Partners W. Cleland Dade, Gregory M. Bopp, Heather L. Brown, Aaron P. Roffwarg, Jeffrey S. Whittle and Timothy A. Wilkins from Bracewell & Giuliani LLP represented Kinder Morgan.

Tallgrass, based in Overland Park, Kansas, is owned by its management as well as private-equity firm Kelso & Co. and a group of investors led by the Energy & Minerals Group.

Partners Patrick Respeliers and Scot Hill from Stinson Morrison Hecker LLP in Kansas City, Missouri, represented Tallgrass.

Partners Margaret Andrews Davenport, Paul D. Brusiloff and David H. Schnabel from Debevoise & Plimpton LLP represented Kelso.

Baker Botts LLP represented the Energy & Minerals Group. From that firm were partners Laura Tyson, Michael Bengtson and Stephen Marcus.


Kirkland & Ellis Adds Corporate Partner in New York Office

Taurie M. Zeitzer joined the New York office of Kirkland & Ellis LLP as a partner in the corporate group. Zeitzer had been a partner in the New York office of Latham & Watkins LLP, where she was also in the corporate department.

Zeitzer focuses her practice on mergers and acquisitions, private equity and complex corporate transactions, according to a Kirkland & Ellis statement.

Kirkland & Ellis has about 1,500 attorneys in offices worldwide.

DLA Piper Adds Litigator to Office in Minneapolis

William Stute joined DLA Piper LLP as a partner in the Minneapolis office. He previously was a partner at Faegre Baker & Daniels LLP.

Stute is a litigator who focuses on complex financial disputes, including commercial and securities fraud, business torts, merger and acquisition litigation, and shareholder derivative and class actions. He also represents companies and individuals in investigations and proceedings involving the U.S. Securities and Exchange Commission and other agencies.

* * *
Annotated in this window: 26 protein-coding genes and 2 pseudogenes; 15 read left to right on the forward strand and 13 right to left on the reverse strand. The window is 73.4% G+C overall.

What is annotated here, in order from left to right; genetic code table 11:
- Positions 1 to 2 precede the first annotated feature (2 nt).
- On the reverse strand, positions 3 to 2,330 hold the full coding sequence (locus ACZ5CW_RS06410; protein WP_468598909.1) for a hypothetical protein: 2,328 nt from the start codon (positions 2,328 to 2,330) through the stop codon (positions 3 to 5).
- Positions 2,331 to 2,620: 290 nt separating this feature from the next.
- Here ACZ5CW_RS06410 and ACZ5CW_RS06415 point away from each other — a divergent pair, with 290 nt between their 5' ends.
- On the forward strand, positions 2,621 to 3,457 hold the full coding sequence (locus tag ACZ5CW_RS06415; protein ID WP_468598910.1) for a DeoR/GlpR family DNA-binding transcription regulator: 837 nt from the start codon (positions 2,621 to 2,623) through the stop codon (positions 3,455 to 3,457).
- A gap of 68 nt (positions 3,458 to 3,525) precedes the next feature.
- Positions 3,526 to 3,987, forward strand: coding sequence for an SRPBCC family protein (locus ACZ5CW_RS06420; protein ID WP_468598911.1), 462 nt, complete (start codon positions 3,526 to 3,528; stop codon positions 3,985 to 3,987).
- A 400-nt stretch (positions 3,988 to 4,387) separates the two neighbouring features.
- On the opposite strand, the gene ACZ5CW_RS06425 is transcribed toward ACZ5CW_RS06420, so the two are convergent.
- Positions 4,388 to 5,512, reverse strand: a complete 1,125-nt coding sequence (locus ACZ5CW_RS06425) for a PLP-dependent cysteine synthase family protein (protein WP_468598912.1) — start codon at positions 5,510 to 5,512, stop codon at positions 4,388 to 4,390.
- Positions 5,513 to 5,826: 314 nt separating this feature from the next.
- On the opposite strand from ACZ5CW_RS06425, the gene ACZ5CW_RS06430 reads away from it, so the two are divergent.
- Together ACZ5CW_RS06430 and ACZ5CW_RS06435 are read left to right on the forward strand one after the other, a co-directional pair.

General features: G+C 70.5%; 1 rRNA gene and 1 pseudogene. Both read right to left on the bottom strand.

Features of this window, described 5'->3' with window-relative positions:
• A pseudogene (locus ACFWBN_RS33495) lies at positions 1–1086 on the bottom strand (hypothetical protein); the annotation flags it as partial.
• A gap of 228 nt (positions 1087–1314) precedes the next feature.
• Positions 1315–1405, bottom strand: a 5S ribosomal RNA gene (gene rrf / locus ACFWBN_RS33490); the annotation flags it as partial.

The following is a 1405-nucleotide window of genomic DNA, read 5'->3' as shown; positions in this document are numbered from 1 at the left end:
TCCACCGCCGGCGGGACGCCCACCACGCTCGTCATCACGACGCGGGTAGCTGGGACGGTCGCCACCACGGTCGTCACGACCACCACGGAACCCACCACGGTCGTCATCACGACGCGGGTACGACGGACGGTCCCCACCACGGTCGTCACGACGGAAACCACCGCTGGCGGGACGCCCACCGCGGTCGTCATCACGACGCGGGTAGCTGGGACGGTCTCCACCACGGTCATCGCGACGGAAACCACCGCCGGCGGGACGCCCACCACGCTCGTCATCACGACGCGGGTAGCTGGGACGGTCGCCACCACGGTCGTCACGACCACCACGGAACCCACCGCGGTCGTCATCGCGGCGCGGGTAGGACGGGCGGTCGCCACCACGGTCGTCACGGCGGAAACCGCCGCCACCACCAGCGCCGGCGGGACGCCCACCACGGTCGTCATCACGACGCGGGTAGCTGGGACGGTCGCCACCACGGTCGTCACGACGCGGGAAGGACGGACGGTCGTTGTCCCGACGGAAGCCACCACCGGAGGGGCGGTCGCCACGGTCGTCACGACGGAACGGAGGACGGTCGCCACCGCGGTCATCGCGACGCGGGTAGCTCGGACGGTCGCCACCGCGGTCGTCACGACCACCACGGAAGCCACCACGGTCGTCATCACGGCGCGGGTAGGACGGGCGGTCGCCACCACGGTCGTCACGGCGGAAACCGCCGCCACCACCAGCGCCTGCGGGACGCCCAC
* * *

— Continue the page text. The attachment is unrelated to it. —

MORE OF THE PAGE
Stute is a member of William Mitchell College of Law’s board of trustees and a member of Minnesota CLE’s board of directors.

DLA Piper’s litigation practice has more than 1,500 lawyers globally.

Ex-Chicago Education Board General Counsel Joins Jackson Lewis

Patrick Rocks, the Chicago Board of Education’s general counsel since 2005, joined Jackson Lewis LLP as a partner in the firm’s Chicago office.

Rocks has more than 20 years of experience in public sector and education law, with an emphasis on both class litigation and labor and employment issues, the firm said in a statement.

Jackson Lewis represents management in workplace law with more than 700 attorneys in 49 offices throughout the U.S.

Morrison & Foerster Adds Intellectual Property Lawyer

Intellectual property litigator Johnny Chiu joined Morrison & Foerster LLP’s Washington office as a partner.

Chiu has represented China- and Taiwan-based technology companies in IP litigation before the International Trade Commission and in U.S. courts, according to a statement from the firm.

Goodwin Procter Adds Lawyer to Technology, M&A Practices

Lawrence M. Chu joined the Silicon Valley office of Goodwin Procter LLP as a member of its Technology Companies, M&A/Corporate Governance and Private Equity practices.

Chu, who was a partner at Wilson Sonsini Goodrich & Rosati PC in San Francisco, will focus on mergers and acquisitions, dispositions and corporate finance transactions in the technology, Internet, digital media, financial technology, e-commerce and biotechnology industries.